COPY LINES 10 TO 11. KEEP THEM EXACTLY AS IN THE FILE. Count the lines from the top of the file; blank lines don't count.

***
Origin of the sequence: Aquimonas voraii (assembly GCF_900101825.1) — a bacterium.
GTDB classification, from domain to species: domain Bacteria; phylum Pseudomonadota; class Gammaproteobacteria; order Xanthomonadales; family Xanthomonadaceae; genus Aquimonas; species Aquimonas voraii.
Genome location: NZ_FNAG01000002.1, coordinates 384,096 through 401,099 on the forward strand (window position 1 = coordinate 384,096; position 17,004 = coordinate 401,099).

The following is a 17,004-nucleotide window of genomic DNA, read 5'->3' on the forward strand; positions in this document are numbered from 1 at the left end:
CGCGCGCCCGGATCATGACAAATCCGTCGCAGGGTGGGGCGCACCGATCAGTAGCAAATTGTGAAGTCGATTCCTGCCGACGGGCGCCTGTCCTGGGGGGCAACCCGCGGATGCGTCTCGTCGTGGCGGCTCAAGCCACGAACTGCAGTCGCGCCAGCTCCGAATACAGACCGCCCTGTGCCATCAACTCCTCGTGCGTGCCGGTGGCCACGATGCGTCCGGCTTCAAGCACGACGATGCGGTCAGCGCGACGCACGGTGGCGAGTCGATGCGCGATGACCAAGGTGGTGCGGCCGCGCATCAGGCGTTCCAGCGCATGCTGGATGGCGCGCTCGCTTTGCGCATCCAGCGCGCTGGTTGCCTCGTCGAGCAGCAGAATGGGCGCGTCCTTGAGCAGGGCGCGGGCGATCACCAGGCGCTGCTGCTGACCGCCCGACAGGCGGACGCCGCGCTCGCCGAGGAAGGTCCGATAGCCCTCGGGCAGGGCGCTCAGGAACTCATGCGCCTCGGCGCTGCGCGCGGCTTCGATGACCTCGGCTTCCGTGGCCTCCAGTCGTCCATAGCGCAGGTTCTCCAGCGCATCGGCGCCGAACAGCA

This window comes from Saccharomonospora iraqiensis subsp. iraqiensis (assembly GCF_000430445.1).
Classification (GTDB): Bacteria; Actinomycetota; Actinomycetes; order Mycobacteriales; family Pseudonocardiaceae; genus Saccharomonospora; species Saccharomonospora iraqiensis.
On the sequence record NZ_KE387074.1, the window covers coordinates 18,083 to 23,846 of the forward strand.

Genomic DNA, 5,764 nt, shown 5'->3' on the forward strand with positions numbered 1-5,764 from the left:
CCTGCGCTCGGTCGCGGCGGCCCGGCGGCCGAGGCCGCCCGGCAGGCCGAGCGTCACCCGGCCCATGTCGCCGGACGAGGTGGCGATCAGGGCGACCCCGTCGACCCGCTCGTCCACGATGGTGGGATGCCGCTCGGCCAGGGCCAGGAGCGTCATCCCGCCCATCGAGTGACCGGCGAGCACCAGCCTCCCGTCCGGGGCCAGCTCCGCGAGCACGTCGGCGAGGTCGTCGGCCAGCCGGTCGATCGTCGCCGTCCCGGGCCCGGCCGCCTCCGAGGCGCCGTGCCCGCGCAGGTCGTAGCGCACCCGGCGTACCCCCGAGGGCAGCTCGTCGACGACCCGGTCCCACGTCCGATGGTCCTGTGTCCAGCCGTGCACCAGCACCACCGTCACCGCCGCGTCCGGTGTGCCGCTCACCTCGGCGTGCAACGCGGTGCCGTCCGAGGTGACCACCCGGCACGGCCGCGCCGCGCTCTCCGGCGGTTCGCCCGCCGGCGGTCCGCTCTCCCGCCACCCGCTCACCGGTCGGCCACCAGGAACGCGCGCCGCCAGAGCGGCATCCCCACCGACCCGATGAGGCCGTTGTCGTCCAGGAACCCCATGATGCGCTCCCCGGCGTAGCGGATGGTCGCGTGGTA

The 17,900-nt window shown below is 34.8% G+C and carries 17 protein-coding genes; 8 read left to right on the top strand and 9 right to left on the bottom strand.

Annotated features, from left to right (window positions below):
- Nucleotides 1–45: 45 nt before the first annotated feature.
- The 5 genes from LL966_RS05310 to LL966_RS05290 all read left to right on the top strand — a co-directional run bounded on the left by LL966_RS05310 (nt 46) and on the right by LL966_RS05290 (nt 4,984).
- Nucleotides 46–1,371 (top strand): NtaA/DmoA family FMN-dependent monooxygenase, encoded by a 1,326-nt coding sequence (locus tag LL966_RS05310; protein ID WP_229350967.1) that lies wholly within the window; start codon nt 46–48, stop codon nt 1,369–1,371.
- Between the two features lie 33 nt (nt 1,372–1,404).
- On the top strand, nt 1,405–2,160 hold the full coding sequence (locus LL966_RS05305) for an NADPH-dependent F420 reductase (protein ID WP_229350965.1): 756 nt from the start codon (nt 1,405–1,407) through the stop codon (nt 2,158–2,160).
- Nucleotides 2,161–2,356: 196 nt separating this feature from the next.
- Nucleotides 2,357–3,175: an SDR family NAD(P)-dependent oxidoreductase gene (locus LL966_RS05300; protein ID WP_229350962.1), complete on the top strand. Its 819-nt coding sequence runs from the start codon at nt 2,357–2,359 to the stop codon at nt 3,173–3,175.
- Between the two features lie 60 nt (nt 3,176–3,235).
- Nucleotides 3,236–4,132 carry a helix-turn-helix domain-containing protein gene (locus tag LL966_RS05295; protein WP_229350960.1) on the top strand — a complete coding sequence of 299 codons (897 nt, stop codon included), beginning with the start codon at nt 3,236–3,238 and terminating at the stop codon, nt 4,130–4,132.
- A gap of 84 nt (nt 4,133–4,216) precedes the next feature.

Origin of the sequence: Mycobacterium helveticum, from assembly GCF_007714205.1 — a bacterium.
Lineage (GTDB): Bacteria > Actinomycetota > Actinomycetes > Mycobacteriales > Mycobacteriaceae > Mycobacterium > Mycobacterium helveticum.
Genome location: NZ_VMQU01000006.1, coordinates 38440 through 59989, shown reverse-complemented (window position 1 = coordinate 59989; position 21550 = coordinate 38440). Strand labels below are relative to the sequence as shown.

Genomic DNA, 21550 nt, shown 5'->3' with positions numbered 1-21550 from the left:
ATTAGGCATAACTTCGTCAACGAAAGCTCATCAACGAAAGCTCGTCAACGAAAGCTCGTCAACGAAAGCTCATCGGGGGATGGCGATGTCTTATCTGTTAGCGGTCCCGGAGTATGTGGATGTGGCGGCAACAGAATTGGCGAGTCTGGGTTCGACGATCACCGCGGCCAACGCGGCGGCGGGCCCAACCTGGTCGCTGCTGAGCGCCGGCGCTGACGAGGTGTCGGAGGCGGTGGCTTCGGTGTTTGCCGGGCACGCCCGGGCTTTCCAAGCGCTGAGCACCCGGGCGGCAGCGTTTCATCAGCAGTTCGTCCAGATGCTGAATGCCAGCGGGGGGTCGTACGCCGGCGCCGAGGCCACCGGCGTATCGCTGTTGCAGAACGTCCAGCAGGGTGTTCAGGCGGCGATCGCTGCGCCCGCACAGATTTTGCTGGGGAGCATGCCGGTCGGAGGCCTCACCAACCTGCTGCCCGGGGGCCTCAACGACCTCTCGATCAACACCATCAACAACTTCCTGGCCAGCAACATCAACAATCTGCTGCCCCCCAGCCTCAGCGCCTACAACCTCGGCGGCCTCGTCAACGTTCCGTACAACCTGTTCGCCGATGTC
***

CCTGCGCTCGGTCGCGGCGGCCCGGCGGCCGAGGCCGCCCGGCAGGCCGAGCGTCACCCGGCCCATGTCGCCGGACGAGGTGGCGATCAGGGCGACCCCGTCGACCCGCTCGTCCACGATGGTGGGATGCCGCTCGGCCAGGGCCAGGAGCGTCATCCCGCCCATCGAGTGACCGGCGAGCACCAGCCTCCCGTCCGGGGCCAGCTCCGCGAGCACGTCGGCGAGGTCGTCGGCCAGCCGGTCGATCGTCGCCGTCCCGGGCCCGGCCGCCTCCGAGGCGCCGTGCCCGCGCAGGTCGTAGCGCACCCGGCGTACCCCCGAGGGCAGCTCGTCGACGACCCGGTCCCACGTCCGATGGTCCTGTGTCCAGCCGTGCACCAGCACCACCGTCACCGCCGCGTCCGGTGTGCCGCTCACCTCGGCGTGCAACGCGGTGCCGTCCGAGGTGACCACCCGGCACGGCCGCGCCGCGCTCTCCGGCGGTTCGCCCGCCGGCGGTCCGCTCTCCCGCCACCCGCTCACCGGTCGGCCACCAGGAACGCGCGCCGCCAGAGCGGCATCCCCACCGACCCGATGAGGCCGTTGTCGTCCAGGAACCCCATGATGCGCTCCCCGGCGTAGCGGATGGTCGCGTGGTA

The 17,900-nt window shown below is 34.8% G+C and carries 17 protein-coding genes; 8 read left to right on the top strand and 9 right to left on the bottom strand.